Growing sprouts is extremely simple. The methods and equipment used to grow sprouts are limited only by the imagination. For beginners and to learn the basics of sprouting, we encourage you to try the jar method.
The jar method is the simplest growing method and requires very little time or experience. With just a few minutes a day, you can harvest fresh and nutritious sprouts year round.
Equipment you will need is:
- Wide-mouth quart jar
- Ring (which screws onto the jar and secures the screen)
STEP 1 :: Select a sprouting location.
- Select a spot where the jar will be visible and convenient. Anywhere close to the kitchen sink is usually a very convenient place.
- It is not necessary to keep your sprouting jar in the dark, but do keep it out of direct sunlight to avoid heating the sprouts.
STEP 2 :: Measure the seed or beans to be sprouted.
- 2 tablespoons of small seed ( alfalfa, mustard, clover, brocolli, etc.) OR
- 1 cup of beans
STEP 3 :: Clean the seed.
- Place the measured seed in the quart sprouting jar.
- Fill the jar 1/3 full of tepid water.
- Add 2 tablespoons of apple cider vinegar.
- Let the seeds soak for 5 to 10 minutes.
- Place the screen and ring-top on the jar and drain off water-vinegar solution.
STEP 4 :: Soak the seed.
- Soaking softens the seed for sprouting. Cover the seed with clean, room temperature water. Use at least three parts of water to one part seed.
- Soak 4 to 8 hours or overnight.
STEP 5 :: Drain and rinse the seed.
- With screen and ring-top in place, tip the jar and drain off all of the water.
- Rinse the seed again with plenty of clean water and drain.
STEP 6 :: Place the jar in a visible and convenient spot.
- Place the jar so that it is resting at a 45 degree angle. This allows air to circulate and excess water to drain.
STEP 7 :: Rinse and drain seed / sprouts every day.
- Every day you should rinse and drain 2 or 3 times. Always use cool, clean water to rinse seeds and then drain all excess water.
- When rinsing, use the action of the water to gently keep sprouts from forming clumps.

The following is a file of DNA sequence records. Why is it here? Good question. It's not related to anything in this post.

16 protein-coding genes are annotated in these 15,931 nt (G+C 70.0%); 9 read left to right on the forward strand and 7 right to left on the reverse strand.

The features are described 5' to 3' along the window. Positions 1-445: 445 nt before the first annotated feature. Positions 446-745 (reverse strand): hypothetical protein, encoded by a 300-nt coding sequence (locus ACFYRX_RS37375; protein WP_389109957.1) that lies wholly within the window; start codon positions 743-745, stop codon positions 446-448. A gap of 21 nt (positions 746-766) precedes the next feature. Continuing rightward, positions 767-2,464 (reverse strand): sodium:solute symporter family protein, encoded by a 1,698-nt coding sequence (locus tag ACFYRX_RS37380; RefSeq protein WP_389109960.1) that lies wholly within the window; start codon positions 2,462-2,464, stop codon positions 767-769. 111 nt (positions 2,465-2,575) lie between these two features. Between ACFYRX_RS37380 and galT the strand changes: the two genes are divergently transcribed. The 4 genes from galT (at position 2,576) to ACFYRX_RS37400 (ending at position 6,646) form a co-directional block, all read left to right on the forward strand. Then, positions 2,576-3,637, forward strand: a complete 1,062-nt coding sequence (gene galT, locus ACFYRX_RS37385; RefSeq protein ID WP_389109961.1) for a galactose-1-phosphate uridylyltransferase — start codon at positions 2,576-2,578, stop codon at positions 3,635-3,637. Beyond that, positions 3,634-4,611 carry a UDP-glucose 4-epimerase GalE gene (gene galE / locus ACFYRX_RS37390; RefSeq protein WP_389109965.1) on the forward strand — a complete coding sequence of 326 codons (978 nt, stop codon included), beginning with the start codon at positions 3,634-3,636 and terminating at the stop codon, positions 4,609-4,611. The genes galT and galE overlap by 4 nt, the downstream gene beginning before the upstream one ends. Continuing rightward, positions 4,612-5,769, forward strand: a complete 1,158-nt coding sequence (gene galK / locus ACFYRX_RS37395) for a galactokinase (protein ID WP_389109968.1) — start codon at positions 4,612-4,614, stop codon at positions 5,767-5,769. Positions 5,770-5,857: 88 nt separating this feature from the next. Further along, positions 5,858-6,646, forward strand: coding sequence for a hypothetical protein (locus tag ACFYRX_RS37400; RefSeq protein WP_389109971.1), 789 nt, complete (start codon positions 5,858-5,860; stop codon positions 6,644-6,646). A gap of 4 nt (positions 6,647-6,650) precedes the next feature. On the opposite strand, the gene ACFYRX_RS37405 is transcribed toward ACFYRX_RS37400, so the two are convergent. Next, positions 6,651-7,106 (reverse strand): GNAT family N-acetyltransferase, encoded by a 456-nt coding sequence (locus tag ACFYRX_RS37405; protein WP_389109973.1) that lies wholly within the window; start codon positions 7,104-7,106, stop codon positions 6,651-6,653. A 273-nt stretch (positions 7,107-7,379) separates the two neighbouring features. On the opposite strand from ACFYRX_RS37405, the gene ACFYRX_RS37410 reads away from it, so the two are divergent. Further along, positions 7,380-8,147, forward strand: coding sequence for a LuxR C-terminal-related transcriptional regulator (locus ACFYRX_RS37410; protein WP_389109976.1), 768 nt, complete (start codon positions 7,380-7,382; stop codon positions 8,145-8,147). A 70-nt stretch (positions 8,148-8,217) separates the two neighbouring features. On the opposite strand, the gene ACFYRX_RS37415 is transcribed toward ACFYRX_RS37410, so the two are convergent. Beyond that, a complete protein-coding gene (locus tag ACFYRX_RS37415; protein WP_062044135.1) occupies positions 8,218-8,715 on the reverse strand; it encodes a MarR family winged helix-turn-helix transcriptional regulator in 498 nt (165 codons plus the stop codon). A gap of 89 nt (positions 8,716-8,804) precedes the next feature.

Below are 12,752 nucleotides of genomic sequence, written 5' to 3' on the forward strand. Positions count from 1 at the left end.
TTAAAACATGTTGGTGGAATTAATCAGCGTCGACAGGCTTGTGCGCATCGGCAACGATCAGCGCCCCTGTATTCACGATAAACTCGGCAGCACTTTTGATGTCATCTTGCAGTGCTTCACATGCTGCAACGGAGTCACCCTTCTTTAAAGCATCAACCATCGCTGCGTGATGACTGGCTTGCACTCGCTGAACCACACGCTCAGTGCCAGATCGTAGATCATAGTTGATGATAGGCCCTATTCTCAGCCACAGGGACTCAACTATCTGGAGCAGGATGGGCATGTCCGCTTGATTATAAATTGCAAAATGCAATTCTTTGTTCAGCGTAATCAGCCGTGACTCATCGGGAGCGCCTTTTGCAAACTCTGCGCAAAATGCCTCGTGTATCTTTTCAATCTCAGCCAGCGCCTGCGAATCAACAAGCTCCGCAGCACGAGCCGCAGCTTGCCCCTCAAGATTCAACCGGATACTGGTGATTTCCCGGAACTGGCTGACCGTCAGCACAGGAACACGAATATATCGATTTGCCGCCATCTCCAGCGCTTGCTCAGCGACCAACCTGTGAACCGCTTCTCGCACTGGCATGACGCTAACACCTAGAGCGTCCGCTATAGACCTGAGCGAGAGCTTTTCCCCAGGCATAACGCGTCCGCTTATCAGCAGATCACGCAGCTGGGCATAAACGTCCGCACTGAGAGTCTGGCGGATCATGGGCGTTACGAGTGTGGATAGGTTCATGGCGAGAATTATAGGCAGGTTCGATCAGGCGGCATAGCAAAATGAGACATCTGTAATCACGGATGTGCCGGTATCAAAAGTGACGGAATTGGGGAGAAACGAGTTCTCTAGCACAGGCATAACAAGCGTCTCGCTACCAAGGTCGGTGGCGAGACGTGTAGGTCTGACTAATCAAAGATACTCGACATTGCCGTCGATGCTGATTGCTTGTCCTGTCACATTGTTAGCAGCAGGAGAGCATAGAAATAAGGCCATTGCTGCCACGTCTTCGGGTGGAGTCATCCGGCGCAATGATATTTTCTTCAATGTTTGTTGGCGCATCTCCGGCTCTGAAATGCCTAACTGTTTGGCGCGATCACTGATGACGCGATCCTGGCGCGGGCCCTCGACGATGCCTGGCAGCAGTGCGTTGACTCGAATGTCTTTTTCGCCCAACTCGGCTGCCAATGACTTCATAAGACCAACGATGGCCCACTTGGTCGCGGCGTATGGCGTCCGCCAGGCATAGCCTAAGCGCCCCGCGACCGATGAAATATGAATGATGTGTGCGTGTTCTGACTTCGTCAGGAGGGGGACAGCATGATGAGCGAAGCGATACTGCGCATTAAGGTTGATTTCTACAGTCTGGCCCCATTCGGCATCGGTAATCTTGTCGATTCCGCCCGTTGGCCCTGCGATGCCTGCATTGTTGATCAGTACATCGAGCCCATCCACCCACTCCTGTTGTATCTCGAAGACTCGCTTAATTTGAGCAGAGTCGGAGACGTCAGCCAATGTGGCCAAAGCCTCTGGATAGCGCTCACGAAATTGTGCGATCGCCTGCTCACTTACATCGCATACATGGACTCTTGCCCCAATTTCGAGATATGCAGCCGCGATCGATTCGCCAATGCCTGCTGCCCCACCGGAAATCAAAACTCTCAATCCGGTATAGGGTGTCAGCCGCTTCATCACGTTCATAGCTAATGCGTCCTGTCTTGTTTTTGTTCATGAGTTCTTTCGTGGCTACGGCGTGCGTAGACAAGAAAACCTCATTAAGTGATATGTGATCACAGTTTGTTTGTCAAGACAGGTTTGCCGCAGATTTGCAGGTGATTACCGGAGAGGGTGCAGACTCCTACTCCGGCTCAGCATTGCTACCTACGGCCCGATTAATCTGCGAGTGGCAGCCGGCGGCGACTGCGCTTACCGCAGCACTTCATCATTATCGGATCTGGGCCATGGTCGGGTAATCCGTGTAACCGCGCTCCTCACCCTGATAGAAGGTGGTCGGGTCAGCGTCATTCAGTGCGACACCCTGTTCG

- Always be sure that all excess water is drained off the sprouts. If the sprouts remain in water they could spoil.
STEP 8 :: Harvesting and cleaning (for small seeds like alfalfa and clover)
- When sprouts begin to fill the jar and have grown to the desired length, fill the jar with water and rinse one last time.
- For this last rinse, remove the sprouts from the jar and place in a bowl of cold water. Break apart any clumps and let the husks float to the top and, at the same time, any ungerminated seed will drop to the bottom of the bowl.
- Skim the husks off the water surface and gently take the sprouts out of the water without disturbing the hard seed at the bottom.
- Place the sprouts back in the jar and allow the sprouts to drain for at least 4 hours before refrigeration.
- Refrigeration will slow the growth down and keep your sprouts crisp and fresh for 7 to 10 days.
- For best results we suggest that you store your sprouts the same way as lettuce: well drained, wrapped in a damp towel in a covered dish and placed the cold area of the refrigerator.
STEP 9 :: Eat and enjoy!
- To keep a steady supply of sprouts on hand, prepare a new jar of sprout seeds the same day you place the mature sprouts in the refrigerator.
TIPS FOR THE SPROUTING NOVICE
- Always use lots of fresh, cool water for rinses.
- Limit your initial soak to 8 hours.
- Follow a consistent rinse cycle.
- Never leave standing water on the sprouts.
- Sprouts grow faster in warm weather and the faster they grow the more heat they generate. Frequent rinses in cool water cools them down and prevents them from spoiling!
- Seeds will keep for 3-5 years if they are stored in a cool, dry and dark location.
- Refrigeration can double the life of your seed and freezing can maintain viable seed for up to 15 years!
PURCHASING SEED AND SUPPLIES
New Natives offers a wide selection of organic, non-GMO seeds and beans for sprouting and can be purchased online from their website. Growing kits are also available.
SOURCE: Directions courtesy of Ken Kimes and Sandra Ward of New Natives.